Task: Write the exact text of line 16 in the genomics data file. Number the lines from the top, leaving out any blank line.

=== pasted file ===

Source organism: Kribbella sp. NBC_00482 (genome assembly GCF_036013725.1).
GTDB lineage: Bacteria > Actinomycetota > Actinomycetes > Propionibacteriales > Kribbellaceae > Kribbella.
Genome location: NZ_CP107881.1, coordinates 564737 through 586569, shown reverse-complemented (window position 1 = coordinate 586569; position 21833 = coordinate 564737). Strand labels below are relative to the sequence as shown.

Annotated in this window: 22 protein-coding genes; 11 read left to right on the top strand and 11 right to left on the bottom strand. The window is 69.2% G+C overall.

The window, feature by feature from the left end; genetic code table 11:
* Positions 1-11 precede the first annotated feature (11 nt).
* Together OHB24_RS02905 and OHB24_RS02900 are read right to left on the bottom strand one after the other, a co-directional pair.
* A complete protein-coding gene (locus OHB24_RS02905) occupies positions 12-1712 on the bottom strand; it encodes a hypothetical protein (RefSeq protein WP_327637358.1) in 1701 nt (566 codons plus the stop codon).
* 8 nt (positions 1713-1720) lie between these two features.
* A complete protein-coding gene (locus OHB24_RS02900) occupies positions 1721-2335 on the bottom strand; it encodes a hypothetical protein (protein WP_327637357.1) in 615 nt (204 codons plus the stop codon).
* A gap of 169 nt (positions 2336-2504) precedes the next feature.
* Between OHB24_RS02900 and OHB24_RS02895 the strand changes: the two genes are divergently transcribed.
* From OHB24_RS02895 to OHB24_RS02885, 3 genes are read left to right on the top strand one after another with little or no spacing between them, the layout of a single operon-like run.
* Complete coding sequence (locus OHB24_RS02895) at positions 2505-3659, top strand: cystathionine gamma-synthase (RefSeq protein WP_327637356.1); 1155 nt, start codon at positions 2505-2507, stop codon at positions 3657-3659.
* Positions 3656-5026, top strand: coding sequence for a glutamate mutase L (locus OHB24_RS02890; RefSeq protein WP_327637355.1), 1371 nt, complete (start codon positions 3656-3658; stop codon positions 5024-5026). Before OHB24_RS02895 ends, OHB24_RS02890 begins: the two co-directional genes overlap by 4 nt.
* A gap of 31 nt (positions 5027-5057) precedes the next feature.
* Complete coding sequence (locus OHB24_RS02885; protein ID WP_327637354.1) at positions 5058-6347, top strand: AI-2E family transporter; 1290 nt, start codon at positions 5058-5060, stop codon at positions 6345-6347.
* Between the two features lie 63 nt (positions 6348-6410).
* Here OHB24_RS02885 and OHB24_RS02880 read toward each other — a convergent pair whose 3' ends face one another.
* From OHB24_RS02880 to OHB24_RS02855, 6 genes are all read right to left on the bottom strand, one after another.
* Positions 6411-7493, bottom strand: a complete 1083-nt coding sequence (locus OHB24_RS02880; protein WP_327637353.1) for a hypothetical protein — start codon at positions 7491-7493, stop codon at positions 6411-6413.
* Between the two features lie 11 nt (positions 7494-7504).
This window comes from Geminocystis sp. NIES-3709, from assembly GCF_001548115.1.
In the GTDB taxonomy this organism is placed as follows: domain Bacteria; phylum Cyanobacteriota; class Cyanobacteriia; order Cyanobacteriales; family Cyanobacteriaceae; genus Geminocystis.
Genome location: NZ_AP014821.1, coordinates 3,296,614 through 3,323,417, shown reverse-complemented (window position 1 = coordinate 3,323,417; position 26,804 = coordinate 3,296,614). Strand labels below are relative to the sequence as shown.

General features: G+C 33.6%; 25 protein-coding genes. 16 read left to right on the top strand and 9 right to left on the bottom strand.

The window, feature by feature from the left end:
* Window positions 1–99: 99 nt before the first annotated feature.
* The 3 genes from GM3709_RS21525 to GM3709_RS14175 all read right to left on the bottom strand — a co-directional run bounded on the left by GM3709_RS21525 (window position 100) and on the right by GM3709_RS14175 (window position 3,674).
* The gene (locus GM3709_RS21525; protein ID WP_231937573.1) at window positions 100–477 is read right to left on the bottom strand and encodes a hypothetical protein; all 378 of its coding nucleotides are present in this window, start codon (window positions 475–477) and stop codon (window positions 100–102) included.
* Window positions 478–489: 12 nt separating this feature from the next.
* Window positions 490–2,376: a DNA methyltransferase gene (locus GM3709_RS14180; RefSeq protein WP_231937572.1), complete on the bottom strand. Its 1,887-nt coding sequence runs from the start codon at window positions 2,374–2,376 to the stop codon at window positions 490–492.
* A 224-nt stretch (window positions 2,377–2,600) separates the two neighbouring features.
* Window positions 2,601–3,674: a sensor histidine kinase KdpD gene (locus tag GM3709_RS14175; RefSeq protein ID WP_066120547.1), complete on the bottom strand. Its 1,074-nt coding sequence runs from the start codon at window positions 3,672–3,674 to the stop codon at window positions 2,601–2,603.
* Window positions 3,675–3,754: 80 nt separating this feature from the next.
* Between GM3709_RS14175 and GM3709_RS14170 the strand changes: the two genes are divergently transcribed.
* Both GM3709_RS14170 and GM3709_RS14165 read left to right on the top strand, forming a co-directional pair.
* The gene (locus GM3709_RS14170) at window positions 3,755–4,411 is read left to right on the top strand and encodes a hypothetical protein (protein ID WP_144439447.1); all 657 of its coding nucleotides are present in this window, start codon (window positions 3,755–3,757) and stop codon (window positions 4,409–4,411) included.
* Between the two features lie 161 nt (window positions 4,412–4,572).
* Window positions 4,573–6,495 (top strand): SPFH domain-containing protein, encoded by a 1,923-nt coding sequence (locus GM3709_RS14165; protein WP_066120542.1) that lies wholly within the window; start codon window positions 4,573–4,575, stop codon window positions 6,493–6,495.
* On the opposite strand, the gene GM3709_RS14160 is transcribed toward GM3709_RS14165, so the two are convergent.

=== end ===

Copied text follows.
* A gap of 31 nt (positions 5027-5057) precedes the next feature.